// you may not use this file except in compliance with the License.
// You may obtain a copy of the License at
//
// http://www.apache.org/licenses/LICENSE-2.0
//
// Unless required by applicable law or agreed to in writing, software
// distributed under the License is distributed on an "AS IS" BASIS,
// WITHOUT WARRANTIES OR CONDITIONS OF ANY KIND, either express or implied.
// See the License for the specific language governing permissions and
// limitations under the License.
//

#include <Arduboy2.h>
#include <stdint.h>
#include <avr/pgmspace.h>

#include "TileImages.h"
#include "TileType.h"
#include "WorldData.h"
#include "Entity.h"
#include "Camera.h"

const unsigned char panda[] PROGMEM =
{
  0x06, 0x09, 0x09, 0xf6, 0x01, 0x01, 0x01, 0x01, 0x1d, 0x3d, 0x35, 0x3d, 0x01, 0xfe, 0x48, 0x30,
0x00, 0x00, 0xfe, 0xff, 0xff, 0xff, 0xe1, 0xed, 0xdb, 0xd3, 0xd7, 0xd7, 0xef, 0xff, 0xfe, 0x00,
0x00, 0x00, 0x00, 0x7f, 0x83, 0x83, 0x9f, 0xa1, 0xc1, 0x01, 0xff, 0x83, 0x83, 0xbf, 0xa0, 0xc0,

};

class Game
{
private:
  static constexpr int16_t movementSpeed = 1;
  static constexpr int16_t gravitySpeed = 1;

  static constexpr int16_t centreScreenX = (WIDTH / 2);
  static constexpr int16_t centreScreenY = (HEIGHT / 2);

  static constexpr int16_t halfTileWidth = (tileWidth / 2);
  static constexpr int16_t halfTileHeight = (tileHeight / 2);
  
  static constexpr int16_t playerWidth = 16;
  static constexpr int16_t playerHeight = 24;

  static constexpr int16_t halfPlayerWidth = (playerWidth / 2);
  static constexpr int16_t halfPlayerHeight = (playerHeight / 2);

private:
  Arduboy2 arduboy;
  Map map;
  Camera camera;
  Entity playerEntity { centreScreenX, 0, 0, 0 };
  Entity enemy { centreScreenX + playerWidth, 32, 0, 0};

public:
  void setup()
  {
    this->arduboy.begin();

    // Load map
    this->loadMapFromProgmem(map0);
  }

  void loop()
  {
    if(!this->arduboy.nextFrame())
      return;

    this->arduboy.pollButtons();

    this->arduboy.clear();

    // Update and render
    this->updateGameplay();
    this->renderGameplay();

    this->arduboy.display();
  }

  void updateGameplay()
  {
    // Handle xVelocity
    int16_t xVelocity = 0;

    if(this->arduboy.pressed(LEFT_BUTTON))
    {
      xVelocity -= movementSpeed;
    }

    if(this->arduboy.pressed(RIGHT_BUTTON))
    {
      xVelocity += movementSpeed;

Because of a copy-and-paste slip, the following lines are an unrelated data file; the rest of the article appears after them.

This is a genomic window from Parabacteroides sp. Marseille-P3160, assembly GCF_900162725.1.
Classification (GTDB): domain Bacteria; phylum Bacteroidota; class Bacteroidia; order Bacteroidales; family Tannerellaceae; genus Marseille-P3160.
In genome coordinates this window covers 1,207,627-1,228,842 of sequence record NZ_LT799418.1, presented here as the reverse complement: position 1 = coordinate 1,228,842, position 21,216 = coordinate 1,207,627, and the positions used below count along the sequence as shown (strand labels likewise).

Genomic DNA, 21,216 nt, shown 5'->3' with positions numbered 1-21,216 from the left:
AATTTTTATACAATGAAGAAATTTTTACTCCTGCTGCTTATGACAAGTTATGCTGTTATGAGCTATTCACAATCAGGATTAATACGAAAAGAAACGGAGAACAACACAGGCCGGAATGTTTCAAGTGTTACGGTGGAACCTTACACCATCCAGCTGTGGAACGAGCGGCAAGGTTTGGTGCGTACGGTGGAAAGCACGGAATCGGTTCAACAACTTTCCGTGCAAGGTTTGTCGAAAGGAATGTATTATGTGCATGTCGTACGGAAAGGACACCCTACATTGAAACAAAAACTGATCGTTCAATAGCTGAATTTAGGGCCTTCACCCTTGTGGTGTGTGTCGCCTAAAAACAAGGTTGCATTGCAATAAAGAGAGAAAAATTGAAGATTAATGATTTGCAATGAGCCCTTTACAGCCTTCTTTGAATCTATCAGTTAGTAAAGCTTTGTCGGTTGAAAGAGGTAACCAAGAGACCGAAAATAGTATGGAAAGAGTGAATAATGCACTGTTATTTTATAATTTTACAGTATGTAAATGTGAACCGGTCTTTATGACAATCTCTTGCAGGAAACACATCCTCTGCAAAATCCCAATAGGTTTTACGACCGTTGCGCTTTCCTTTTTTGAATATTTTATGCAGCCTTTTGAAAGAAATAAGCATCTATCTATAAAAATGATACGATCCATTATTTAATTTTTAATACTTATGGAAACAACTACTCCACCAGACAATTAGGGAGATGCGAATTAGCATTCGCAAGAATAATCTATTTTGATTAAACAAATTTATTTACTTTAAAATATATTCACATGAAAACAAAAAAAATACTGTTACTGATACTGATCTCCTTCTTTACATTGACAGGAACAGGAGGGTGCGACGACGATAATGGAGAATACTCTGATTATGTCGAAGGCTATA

}

    this->playerEntity.xVelocity = xVelocity;

    // Handle jumping (yVelocity)
    if(this->arduboy.justPressed(A_BUTTON))
    {
      if(this->playerEntity.yVelocity > 0)
        this->playerEntity.yVelocity = -9;
    }

    // If player is jumping
    if(this->playerEntity.yVelocity < 0)
    {
      // Slowly reduce negative velocity with gravity
      this->playerEntity.yVelocity += gravitySpeed;
    }
    else
    {
      // Else apply normal gravity
      this->playerEntity.yVelocity = gravitySpeed;
    }

    // Update the player's position
    this->updateEntityPosition(this->playerEntity);

    // Figure out the new map position based on the player's current position
    const int16_t newMapX = (this->playerEntity.x - centreScreenX);
    const int16_t newMapY = (this->playerEntity.y - centreScreenY);

    this->camera.x = ((newMapX < 0) ? 0 : newMapX);
    this->camera.y = ((newMapY < 0) ? 0 : newMapY);

if (enemy.x < playerEntity.x)
    {
      enemy.xVelocity = movementSpeed;
    }
     if (enemy.x > playerEntity.x)
    {
      enemy.xVelocity = -movementSpeed;
    }

    this->updateEntityPosition(this->enemy);
 };
 
  void drawEntities()
  {
    constexpr int16_t playerDrawOffsetX = (halfTileWidth + (playerWidth - tileWidth));
    constexpr int16_t playerDrawOffsetY = (halfTileHeight + (playerHeight - tileHeight));
  
    const int16_t x = ((this->playerEntity.x - playerDrawOffsetX) - this->camera.x);
    const int16_t y = ((this->playerEntity.y - playerDrawOffsetY) - this->camera.y);

    this->arduboy.fillRect(x, y, playerWidth, playerHeight, WHITE);
    this->arduboy.drawBitmap(x, y, panda, playerWidth, playerHeight, BLACK);